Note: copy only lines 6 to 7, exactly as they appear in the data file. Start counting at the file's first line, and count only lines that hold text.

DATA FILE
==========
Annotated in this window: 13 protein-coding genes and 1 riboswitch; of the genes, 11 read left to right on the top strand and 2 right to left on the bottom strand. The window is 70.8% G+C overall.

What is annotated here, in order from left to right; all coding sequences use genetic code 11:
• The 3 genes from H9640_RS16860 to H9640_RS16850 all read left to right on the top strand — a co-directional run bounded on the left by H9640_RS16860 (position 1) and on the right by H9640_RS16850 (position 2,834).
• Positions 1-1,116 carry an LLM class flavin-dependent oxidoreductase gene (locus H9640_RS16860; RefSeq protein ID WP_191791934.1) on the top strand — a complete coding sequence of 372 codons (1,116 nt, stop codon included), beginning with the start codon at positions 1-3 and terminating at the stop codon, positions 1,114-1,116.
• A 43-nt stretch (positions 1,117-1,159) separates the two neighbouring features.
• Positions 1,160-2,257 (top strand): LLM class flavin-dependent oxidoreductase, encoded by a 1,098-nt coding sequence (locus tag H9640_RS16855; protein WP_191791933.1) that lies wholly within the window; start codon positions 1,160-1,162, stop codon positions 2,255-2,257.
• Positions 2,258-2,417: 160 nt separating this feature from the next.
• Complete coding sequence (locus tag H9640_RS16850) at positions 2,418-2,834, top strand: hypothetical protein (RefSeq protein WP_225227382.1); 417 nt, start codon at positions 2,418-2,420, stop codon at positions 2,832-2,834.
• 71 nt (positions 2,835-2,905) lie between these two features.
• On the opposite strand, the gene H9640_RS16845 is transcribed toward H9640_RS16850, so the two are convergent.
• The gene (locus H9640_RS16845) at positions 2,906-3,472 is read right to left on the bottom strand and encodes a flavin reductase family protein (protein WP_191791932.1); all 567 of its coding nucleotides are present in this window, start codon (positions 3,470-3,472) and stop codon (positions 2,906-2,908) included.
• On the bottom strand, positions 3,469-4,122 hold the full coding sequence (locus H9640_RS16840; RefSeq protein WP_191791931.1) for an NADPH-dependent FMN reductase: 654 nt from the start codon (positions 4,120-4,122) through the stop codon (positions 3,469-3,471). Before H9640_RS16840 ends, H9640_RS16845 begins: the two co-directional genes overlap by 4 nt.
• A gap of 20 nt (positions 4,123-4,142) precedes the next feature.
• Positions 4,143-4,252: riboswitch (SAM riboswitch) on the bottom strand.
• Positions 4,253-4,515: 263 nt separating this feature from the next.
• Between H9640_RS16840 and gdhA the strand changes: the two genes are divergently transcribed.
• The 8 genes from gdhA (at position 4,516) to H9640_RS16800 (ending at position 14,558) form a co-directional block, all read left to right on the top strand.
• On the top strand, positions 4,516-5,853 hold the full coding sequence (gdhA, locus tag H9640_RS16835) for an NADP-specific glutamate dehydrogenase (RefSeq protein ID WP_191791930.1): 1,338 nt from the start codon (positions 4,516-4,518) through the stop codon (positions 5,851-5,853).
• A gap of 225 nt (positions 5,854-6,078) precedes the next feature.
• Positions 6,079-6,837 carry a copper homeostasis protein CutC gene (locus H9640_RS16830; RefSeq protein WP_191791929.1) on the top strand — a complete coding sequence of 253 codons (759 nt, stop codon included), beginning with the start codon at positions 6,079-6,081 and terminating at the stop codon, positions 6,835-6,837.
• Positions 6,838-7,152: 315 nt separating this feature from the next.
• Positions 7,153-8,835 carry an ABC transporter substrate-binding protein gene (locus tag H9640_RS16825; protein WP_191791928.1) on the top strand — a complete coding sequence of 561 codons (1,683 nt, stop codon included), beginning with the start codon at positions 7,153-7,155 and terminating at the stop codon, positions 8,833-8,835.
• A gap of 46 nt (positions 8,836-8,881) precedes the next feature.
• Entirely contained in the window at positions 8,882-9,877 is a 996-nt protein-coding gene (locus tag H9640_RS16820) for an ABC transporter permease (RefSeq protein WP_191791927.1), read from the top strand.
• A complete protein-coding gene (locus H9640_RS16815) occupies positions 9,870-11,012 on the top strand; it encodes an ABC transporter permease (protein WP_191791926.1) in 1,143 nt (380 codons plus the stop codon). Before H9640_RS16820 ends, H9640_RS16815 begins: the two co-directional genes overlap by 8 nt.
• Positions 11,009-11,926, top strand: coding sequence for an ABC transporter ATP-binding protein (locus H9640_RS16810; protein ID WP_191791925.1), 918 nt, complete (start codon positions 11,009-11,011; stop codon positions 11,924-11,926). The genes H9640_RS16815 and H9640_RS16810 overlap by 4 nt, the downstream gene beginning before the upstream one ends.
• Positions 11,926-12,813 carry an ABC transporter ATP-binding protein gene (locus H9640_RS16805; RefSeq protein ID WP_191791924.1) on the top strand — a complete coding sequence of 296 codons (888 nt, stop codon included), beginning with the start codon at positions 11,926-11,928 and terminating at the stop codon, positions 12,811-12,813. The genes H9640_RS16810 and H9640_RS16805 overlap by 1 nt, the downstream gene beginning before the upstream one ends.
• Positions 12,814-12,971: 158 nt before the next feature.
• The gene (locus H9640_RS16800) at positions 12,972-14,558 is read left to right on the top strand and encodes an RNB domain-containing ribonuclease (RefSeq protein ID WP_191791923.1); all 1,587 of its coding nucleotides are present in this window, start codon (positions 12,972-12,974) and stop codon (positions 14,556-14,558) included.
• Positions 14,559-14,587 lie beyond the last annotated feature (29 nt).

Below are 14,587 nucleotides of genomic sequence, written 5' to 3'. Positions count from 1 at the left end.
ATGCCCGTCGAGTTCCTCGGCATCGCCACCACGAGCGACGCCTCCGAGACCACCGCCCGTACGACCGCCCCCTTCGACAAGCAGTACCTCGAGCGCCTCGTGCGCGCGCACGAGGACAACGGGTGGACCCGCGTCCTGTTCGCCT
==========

• Positions 1,160-2,257 (top strand): LLM class flavin-dependent oxidoreductase, encoded by a 1,098-nt coding sequence (locus tag H9640_RS16855; protein WP_191791933.1) that lies wholly within the window; start codon positions 1,160-1,162, stop codon positions 2,255-2,257.
• Positions 2,258-2,417: 160 nt separating this feature from the next.